Fundamentals of metal oxide catalysis

Hari Nair, Purdue University


The properties of metal oxide catalysts and hence, catalytic activity are highly dependent on the composition and structure of these oxides. This dissertation has 3 parts – all directed towards understanding relationships between structure, composition and activity in metal oxide catalysts. ^ The first part of this dissertation focuses on supported metal oxide catalysts of tungsten, vanadium and molybdenum. Mechanisms are proposed for ethanol oxidative dehydrogenation which is used to probe the acidity and reducibility of these oxide catalysts. These studies are then used to develop a novel method to quantify active redox sites and determine the nature of the active site on these catalysts – our results show that the intrinsic redox turn-over frequency is independent of the nature of the metal oxide and its loading and that the actual rate obtained over an oxide is only a function of the number of removable oxygen atoms linking the metal to the support. The extension of Ultraviolet-visible Diffuse Reflectance Spectroscopy (UV-vis DRS) to the study of active oxide domains in binary oxide catalysts is demonstrated for distinguishing between interacting and non-interacting domains in binary MoO x-WOx catalysts on alumina. We show also how the rigorous analysis of pre-edge features, absorption white-line intensity and the full width at half maximum of the white-line in X-ray Absorption Spectra provide determinants for metal atom coordination and domain size in supported metal oxide catalysts. ^ The second part of this work looks at effects of structure variations on the activity of polyoxometalate catalysts that are promising for the production of Methacrylic Acid from Isobutane. The use of these catalysts is limited by structural changes that impact their performance – an “activation” period is required before the catalysts become active for methacrylic acid production and structural changes also lead to degradation of the catalyst, which are also seen during thermal degradation. The affect of reaction conditions on the lifetime of these catalysts is investigated. The structural changes occurring in these catalysts are studied during thermal degradation at the bulk-scale (using UV-vis DRS, XAS and X-ray Diffraction) and at the atomic-scale (using High-Resolution Transmission Electron Microscopy). These studies show that the actual mechanism of structural reorganization occurs through a twinning process which eventually leads to MoO3, which is inactive for methacrylic acid production. This gives new insight into how to make these catalysts commercially attractive. ^ Finally, the design and fabrication of a micro-reactor to perform complete spectroscopic and reactive characterization of supported metal oxide catalysts is presented; we aim to integrate semiconductor microfabrication technology with conventional spectroscopic tools to create cost-effective, simple and flexible tools for catalytic studies.^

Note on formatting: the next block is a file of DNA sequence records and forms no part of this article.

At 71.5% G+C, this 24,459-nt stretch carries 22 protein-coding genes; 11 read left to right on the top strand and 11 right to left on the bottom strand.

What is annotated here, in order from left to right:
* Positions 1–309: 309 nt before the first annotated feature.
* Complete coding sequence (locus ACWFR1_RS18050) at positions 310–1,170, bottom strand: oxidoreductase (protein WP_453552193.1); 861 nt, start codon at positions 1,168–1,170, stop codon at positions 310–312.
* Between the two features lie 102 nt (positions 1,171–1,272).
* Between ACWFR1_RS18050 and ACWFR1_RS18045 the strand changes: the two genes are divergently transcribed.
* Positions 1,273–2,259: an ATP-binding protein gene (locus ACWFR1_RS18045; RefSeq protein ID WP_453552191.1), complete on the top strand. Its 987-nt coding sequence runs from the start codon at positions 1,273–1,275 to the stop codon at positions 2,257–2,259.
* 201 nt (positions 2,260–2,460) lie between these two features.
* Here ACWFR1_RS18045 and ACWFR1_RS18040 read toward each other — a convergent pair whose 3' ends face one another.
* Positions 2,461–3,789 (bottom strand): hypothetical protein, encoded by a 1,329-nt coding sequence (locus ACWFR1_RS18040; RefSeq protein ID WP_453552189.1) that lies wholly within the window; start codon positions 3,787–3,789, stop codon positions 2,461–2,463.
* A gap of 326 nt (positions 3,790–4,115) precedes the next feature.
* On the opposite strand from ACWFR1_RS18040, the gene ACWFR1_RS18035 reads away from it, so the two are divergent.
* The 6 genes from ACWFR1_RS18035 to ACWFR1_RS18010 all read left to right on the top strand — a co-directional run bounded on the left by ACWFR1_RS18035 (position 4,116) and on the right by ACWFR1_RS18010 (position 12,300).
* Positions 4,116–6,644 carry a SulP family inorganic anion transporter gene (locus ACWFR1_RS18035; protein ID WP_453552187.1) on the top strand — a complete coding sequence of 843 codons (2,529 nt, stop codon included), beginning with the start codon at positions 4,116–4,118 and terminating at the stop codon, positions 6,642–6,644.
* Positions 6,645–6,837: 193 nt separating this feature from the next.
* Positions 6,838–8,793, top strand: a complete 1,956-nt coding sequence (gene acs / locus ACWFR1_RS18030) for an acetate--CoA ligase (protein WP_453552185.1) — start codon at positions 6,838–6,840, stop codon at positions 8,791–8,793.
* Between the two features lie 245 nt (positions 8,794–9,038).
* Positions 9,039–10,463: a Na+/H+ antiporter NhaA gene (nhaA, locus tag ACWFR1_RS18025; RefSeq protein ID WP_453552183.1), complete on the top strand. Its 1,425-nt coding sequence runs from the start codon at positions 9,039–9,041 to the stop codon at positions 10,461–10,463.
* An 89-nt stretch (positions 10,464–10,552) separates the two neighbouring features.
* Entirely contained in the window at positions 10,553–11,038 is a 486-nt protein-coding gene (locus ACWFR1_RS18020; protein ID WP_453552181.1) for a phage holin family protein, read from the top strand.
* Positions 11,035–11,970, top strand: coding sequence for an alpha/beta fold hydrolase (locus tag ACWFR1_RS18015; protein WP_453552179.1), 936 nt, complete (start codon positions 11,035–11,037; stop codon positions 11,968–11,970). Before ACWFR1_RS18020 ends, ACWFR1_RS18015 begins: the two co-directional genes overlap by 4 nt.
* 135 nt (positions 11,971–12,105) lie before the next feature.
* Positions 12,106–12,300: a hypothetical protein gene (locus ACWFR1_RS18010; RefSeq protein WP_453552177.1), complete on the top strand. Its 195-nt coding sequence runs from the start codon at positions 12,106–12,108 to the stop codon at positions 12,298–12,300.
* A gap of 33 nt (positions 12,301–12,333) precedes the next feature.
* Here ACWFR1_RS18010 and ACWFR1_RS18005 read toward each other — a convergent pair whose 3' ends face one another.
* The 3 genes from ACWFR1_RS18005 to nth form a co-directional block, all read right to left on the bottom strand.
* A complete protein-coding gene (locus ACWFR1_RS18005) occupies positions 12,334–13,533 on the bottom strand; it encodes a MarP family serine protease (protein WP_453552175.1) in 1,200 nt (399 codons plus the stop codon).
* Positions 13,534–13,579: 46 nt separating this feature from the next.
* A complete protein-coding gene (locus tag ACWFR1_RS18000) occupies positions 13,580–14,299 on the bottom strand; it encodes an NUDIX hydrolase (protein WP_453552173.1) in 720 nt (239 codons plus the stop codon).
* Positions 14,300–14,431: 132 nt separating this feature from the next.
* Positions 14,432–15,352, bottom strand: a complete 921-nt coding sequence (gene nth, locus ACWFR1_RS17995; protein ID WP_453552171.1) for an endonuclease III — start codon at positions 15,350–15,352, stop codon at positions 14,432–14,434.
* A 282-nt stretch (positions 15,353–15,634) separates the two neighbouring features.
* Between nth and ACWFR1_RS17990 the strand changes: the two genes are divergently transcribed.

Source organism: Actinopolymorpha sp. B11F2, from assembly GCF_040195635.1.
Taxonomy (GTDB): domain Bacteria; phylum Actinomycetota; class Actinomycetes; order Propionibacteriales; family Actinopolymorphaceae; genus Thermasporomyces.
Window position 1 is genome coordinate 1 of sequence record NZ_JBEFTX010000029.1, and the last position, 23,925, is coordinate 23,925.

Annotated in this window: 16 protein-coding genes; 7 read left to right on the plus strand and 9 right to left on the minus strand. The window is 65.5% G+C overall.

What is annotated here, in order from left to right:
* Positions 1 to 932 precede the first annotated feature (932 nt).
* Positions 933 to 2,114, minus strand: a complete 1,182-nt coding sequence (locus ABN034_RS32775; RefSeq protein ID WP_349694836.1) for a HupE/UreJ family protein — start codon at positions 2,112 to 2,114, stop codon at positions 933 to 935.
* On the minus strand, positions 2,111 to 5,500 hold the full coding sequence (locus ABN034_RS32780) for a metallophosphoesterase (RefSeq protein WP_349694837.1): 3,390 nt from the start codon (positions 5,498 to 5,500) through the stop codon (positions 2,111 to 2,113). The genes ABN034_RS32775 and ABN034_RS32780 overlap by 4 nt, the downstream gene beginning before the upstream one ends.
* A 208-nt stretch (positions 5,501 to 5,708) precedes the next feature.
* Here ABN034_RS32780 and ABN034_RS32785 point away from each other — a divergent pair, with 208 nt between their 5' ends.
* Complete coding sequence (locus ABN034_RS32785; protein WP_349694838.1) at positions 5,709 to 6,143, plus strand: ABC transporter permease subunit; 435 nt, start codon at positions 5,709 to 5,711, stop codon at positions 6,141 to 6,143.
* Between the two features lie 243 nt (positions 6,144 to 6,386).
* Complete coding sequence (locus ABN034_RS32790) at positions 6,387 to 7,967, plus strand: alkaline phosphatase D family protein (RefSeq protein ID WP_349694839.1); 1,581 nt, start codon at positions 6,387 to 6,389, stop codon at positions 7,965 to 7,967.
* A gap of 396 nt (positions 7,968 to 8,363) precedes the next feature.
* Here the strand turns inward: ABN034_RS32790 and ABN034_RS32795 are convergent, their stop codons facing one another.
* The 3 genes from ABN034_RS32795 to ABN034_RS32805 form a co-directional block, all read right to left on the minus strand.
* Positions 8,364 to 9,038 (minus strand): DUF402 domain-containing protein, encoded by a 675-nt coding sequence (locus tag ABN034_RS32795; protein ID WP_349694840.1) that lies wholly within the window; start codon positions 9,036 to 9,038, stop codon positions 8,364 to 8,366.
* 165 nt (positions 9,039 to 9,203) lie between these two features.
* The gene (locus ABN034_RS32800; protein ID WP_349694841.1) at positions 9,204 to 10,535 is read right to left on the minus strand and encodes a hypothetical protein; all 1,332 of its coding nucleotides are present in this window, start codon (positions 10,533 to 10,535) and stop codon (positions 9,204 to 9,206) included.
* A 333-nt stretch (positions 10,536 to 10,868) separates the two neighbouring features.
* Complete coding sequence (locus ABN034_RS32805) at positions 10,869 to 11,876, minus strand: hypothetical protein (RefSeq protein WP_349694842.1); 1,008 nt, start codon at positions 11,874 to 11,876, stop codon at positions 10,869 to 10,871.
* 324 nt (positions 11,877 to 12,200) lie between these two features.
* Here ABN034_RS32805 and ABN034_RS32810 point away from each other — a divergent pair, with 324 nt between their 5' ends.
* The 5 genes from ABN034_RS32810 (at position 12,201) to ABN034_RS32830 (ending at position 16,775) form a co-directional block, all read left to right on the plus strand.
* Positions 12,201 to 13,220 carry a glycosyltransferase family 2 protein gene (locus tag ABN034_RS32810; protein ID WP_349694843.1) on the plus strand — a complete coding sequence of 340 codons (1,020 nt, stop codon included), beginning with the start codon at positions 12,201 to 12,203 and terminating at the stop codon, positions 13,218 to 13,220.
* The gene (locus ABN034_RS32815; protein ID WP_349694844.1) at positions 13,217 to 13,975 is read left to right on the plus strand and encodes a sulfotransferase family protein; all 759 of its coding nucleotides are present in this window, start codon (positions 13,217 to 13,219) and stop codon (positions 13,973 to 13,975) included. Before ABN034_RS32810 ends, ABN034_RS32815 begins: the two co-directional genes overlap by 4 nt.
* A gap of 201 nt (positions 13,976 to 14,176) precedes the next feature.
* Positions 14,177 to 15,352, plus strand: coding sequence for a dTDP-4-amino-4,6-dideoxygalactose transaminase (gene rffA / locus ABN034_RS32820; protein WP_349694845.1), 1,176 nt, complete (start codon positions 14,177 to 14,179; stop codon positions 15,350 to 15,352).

Chelsey D. Baertsch, Purdue University.

Subject Area

Engineering, Chemical|Engineering, Materials Science

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